A closer look into the fatal hit-and-run in Edwards | VailDaily.com

A closer look into the fatal hit-and-run in Edwards

Longtime resident who witnessed the incident calls for more crosswalks and streetlights along Highway 6

Just over a week after a fatal hit-and-run in Edwards, a closer look revealed more information about the young man who lost his life and what happened to him that night.

On Saturday, Feb. 19, a 20-year-old man was running across U.S. Highway 6 towards the ECO Transit bus stop at Highway 6 and Bull Run Road in Edwards when he was hit by a car.

The man was transported to Vail Health Hospital, where he died of his injuries. His name was Valentin Cano, Eagle County Coroner Kara Bettis confirmed Monday.

In a written statement, Vail Resorts “regretfully” confirmed that Cano, who lived in Edwards, worked for the company.

“Vail Mountain and the entire Vail Resorts family extend our deepest sympathy and support to Valentin Cano’s family and friends,” said Beth Howard, the vice president and chief operating officer of Vail Mountain, in the statement.

Support Local Journalism

More than a week later, Ilse Cervantes said she is still having nightmares from driving by the scene shortly after Cano was hit.

That night, Cervantes was driving westbound on Highway 6 with her family, she recalled. They were heading into the Riverwalk area to have dinner when they saw two people trying to cross the road to reach a third person, a woman, who was “screaming and crying hysterically,” Cervantes said.

The woman was screaming in Spanish and seemed distraught as a lone state trooper tried to console her and keep her away from a portion of the road. Cervantes, who is fluent in Spanish, pulled into the parking lot of the commercial strip near the scene to see if she could help translate.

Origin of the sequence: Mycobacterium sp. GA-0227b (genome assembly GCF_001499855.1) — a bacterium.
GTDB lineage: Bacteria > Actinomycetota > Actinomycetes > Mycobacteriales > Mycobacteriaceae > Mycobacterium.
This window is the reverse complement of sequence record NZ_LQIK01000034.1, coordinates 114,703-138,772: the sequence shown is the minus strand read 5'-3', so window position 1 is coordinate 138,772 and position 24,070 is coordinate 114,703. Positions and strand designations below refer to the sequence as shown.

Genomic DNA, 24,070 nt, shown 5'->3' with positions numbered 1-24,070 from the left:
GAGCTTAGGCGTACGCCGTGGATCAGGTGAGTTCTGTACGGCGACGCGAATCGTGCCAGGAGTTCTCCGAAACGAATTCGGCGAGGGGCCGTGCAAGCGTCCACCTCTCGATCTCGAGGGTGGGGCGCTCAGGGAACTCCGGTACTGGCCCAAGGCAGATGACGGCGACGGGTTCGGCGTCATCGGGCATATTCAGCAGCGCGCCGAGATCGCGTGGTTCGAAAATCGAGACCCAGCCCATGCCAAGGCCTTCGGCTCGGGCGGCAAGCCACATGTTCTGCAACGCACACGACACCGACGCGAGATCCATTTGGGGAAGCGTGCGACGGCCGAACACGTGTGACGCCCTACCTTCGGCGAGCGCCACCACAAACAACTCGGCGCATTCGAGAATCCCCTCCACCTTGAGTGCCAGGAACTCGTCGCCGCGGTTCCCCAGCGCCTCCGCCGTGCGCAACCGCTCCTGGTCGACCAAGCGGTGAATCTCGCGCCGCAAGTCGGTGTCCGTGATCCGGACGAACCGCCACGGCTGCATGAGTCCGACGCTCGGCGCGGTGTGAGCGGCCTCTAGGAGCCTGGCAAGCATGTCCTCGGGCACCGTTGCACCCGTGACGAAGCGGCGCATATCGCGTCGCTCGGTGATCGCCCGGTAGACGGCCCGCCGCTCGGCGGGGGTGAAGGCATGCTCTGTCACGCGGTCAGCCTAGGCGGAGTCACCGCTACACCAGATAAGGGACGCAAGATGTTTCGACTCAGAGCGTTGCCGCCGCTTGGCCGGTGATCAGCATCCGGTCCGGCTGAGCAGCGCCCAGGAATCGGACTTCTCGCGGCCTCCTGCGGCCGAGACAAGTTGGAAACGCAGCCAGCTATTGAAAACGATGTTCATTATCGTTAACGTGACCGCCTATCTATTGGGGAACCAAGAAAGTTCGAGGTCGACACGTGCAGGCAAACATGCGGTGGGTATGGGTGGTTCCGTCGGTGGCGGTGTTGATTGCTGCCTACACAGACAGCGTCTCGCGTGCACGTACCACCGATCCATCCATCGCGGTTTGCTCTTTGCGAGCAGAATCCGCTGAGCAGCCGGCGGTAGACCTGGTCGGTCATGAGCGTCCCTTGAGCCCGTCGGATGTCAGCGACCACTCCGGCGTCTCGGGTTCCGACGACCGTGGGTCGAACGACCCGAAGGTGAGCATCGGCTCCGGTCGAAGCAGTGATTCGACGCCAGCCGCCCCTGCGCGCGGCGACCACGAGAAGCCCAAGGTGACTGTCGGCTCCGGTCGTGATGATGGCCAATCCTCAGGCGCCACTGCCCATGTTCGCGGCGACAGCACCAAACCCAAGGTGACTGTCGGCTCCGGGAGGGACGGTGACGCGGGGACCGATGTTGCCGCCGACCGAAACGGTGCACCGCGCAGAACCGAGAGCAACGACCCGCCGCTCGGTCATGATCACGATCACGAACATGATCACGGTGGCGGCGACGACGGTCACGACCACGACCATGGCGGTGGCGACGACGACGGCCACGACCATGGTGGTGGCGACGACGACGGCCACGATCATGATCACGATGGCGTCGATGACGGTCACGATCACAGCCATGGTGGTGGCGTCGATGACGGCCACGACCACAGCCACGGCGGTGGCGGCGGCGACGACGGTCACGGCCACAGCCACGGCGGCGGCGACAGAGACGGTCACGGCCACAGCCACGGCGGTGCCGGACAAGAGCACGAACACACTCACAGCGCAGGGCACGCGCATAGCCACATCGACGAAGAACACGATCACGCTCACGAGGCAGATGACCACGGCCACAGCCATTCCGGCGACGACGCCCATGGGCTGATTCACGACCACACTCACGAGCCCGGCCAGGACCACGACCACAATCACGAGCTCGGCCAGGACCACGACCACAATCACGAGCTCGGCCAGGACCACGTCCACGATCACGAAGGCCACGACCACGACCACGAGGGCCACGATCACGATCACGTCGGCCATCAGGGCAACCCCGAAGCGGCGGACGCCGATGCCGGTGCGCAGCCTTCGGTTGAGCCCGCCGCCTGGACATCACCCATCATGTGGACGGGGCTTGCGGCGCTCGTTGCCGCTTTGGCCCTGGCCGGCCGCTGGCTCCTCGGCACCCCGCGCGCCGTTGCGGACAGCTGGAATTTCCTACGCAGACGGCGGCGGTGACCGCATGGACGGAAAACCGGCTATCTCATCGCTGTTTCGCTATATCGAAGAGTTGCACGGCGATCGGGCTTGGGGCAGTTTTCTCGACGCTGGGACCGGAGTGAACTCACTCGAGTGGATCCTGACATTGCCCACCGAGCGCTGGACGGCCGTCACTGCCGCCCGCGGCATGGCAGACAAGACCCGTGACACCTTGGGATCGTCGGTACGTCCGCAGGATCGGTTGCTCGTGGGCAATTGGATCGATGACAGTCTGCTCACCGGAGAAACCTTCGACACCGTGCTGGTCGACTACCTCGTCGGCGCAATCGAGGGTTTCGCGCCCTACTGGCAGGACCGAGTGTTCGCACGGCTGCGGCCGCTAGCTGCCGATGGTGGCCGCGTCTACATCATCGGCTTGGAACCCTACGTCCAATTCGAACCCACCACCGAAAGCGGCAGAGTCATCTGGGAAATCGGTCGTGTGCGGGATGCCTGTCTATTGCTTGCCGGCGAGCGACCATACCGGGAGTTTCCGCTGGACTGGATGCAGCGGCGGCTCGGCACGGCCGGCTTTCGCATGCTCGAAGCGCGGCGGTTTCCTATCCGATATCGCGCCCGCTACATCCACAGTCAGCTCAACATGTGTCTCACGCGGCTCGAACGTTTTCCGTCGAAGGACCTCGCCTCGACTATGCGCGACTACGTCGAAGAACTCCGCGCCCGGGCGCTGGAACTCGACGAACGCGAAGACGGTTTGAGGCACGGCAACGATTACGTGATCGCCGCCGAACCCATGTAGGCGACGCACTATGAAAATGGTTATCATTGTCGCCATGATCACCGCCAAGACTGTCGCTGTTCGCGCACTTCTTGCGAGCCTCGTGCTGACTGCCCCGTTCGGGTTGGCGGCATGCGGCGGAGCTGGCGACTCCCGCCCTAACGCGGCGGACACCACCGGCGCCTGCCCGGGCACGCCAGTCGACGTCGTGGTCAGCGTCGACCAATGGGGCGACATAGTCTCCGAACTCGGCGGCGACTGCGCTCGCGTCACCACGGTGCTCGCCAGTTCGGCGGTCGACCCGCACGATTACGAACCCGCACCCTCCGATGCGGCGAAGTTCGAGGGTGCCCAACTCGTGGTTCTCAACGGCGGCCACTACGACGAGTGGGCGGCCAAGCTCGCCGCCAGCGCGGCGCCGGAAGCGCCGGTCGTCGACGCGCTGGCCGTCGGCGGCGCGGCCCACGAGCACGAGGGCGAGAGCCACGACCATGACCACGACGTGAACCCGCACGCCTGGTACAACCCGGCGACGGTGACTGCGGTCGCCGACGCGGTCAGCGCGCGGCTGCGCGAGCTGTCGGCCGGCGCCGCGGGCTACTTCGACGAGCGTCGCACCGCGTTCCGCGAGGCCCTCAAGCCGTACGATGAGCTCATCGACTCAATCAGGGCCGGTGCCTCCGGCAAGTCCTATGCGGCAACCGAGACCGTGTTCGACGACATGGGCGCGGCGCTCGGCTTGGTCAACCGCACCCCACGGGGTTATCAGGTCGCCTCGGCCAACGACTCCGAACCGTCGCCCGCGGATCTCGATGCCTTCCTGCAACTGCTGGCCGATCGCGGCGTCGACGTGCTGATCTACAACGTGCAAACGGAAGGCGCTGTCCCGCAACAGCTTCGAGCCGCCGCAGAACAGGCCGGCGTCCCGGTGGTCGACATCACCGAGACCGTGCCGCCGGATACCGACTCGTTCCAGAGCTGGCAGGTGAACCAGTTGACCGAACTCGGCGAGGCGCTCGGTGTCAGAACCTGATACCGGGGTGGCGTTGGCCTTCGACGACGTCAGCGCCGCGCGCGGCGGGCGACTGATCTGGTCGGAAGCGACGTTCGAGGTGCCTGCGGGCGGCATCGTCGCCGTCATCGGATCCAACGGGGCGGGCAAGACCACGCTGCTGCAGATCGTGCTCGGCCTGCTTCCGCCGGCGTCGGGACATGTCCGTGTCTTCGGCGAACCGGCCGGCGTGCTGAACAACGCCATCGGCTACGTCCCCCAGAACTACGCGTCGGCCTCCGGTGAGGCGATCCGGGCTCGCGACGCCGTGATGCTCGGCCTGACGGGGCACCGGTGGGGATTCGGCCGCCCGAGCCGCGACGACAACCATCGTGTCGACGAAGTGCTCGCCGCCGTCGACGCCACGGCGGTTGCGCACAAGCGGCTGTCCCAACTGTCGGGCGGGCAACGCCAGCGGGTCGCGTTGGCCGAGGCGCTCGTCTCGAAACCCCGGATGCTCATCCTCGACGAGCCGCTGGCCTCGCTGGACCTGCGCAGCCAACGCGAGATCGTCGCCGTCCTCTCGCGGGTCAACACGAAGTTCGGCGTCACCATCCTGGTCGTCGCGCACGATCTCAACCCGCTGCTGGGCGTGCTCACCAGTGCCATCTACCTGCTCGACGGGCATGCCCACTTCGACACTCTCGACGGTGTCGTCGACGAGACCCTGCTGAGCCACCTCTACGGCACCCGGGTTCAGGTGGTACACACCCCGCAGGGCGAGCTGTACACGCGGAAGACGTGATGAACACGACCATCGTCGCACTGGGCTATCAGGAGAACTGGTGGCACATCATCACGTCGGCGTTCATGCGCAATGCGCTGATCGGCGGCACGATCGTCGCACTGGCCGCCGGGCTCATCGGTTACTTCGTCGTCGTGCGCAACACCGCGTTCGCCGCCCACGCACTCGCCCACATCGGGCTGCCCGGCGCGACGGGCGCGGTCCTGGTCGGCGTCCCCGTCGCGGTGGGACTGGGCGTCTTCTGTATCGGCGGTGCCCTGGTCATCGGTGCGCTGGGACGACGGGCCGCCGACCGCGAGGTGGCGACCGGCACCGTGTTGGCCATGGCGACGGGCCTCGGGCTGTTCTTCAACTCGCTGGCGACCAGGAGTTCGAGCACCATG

It was then that she and her family saw Cano’s body lying in the street.

“He was completely lifeless,” she said. After realizing there was nothing they could do to help, “we said a prayer in hopes that his family is OK and that he is no longer in pain,” Cervantes said.

The car that struck Cano that night was driven by 18-year-old Joseph Roos of Edwards, who will face criminal charges for leaving the scene.

“The pedestrian was at a bus stop and then suddenly ran from south to north across the roadway and was struck by the vehicle,” Master Trooper Gary Cutler of the Colorado State Patrol said last week. “So the pedestrian was the at-fault person, but the vehicle did leave the scene and then later contacted us, and the driver of the vehicle was arrested for the hit-and-run resulting in death.”

First to arrive on scene that night was Trooper Bryan Herston with the Colorado State Patrol. The call came through at 7:14 p.m. and Herston arrived on scene shortly thereafter, according to his incident report from that night.

After initially leaving the scene, Roos, the driver, called 911 to report the incident to police upon arriving to his home in Edwards. Vail Dispatch received his call at 7:38 p.m.